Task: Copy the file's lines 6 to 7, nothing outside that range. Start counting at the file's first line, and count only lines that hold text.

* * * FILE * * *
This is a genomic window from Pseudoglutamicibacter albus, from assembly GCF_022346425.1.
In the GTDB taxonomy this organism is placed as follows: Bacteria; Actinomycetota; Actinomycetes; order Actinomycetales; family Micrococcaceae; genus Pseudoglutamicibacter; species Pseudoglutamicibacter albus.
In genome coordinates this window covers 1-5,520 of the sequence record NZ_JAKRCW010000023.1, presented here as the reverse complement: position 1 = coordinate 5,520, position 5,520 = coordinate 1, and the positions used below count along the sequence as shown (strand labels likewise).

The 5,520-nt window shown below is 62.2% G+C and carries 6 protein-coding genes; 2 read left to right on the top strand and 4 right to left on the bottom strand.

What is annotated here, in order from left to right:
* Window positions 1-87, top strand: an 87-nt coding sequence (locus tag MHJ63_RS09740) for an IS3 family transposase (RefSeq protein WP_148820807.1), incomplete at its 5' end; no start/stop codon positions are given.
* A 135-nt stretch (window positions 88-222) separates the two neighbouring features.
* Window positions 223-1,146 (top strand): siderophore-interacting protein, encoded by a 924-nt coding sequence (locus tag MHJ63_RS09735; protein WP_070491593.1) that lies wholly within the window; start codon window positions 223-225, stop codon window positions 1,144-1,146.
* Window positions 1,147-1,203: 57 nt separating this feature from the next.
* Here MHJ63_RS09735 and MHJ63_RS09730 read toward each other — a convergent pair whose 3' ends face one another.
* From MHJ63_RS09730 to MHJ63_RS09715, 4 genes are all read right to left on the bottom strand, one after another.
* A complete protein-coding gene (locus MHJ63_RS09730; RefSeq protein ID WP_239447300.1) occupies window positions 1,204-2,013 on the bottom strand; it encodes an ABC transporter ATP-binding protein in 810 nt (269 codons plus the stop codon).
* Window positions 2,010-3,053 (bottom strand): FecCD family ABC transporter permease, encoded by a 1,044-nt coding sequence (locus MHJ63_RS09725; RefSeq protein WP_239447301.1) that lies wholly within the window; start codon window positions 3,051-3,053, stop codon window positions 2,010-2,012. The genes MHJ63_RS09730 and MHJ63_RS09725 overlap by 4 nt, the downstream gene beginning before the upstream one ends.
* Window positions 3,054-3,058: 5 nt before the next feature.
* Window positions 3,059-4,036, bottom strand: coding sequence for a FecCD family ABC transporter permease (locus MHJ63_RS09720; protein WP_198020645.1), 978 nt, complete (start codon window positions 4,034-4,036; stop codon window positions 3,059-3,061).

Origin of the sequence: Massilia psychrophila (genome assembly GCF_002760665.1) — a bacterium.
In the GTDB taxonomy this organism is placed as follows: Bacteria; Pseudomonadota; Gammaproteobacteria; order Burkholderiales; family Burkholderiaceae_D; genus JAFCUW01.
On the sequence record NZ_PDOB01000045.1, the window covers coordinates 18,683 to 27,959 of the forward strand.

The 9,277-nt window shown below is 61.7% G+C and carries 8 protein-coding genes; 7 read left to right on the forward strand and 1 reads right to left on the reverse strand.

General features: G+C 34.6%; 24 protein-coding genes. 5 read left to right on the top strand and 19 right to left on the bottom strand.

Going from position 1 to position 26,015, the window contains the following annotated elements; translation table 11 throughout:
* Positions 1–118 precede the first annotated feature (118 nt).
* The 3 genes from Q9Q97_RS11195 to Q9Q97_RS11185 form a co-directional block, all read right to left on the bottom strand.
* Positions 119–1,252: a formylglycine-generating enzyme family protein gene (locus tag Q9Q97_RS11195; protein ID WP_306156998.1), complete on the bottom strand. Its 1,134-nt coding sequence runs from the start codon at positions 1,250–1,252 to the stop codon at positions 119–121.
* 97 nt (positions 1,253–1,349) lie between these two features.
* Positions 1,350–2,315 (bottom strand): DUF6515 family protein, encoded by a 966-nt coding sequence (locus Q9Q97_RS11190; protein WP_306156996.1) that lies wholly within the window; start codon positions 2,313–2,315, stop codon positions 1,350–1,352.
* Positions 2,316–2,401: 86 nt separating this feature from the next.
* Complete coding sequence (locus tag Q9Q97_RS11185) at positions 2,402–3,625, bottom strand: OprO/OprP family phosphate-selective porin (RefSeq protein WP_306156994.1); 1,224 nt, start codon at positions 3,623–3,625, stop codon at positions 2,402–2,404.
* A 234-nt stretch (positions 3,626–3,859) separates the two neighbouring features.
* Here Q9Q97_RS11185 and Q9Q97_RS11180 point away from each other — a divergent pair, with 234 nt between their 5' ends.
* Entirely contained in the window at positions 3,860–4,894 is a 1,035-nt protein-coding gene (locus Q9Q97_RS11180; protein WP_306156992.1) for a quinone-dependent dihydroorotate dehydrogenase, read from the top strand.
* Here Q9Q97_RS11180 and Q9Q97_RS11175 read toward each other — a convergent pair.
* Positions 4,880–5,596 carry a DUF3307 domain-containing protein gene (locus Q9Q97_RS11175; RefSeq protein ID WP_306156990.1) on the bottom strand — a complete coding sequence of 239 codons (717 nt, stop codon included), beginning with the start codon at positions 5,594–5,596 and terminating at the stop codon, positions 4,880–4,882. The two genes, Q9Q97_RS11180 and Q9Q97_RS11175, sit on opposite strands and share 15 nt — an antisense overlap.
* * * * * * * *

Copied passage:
* Window positions 1-87, top strand: an 87-nt coding sequence (locus tag MHJ63_RS09740) for an IS3 family transposase (RefSeq protein WP_148820807.1), incomplete at its 5' end; no start/stop codon positions are given.
* A 135-nt stretch (window positions 88-222) separates the two neighbouring features.